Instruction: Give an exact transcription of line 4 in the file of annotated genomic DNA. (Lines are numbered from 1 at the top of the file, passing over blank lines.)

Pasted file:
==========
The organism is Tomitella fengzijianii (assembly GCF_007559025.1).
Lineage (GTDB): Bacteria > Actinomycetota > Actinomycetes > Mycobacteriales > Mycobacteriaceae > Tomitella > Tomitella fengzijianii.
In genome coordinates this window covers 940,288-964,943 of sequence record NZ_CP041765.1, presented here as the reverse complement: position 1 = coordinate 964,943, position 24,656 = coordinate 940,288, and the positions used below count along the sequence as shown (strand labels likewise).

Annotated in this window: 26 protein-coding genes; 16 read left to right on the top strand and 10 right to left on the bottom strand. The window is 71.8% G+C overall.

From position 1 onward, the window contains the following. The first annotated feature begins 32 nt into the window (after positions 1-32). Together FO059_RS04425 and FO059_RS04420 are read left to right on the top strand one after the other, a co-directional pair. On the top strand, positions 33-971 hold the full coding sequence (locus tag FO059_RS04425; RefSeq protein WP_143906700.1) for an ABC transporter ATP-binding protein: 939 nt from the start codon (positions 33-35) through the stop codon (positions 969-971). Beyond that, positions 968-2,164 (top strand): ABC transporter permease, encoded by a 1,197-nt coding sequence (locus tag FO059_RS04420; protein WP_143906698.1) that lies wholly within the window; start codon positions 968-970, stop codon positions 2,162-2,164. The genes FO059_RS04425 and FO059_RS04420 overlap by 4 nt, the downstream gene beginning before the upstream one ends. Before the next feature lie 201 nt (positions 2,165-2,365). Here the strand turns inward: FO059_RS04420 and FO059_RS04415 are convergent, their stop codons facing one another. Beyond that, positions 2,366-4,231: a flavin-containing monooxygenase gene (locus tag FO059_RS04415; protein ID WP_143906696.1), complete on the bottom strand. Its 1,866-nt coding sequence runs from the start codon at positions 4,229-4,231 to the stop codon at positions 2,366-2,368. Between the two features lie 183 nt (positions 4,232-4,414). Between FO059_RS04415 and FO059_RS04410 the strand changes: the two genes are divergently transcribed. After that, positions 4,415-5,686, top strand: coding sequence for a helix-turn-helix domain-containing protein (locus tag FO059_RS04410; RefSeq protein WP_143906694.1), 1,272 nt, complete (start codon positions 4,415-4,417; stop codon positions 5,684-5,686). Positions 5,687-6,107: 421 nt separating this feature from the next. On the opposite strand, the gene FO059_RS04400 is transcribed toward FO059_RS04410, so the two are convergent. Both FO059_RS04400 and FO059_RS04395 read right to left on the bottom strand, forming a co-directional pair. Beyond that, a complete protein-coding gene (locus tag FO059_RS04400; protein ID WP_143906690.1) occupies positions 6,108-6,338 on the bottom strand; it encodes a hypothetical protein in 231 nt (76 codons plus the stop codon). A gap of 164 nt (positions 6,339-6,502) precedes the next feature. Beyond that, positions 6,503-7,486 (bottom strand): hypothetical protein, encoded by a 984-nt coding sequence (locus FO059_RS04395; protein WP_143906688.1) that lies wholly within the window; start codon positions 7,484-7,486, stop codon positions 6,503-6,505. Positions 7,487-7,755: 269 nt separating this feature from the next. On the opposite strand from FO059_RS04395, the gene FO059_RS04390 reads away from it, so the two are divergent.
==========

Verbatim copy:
Annotated in this window: 26 protein-coding genes; 16 read left to right on the top strand and 10 right to left on the bottom strand. The window is 71.8% G+C overall.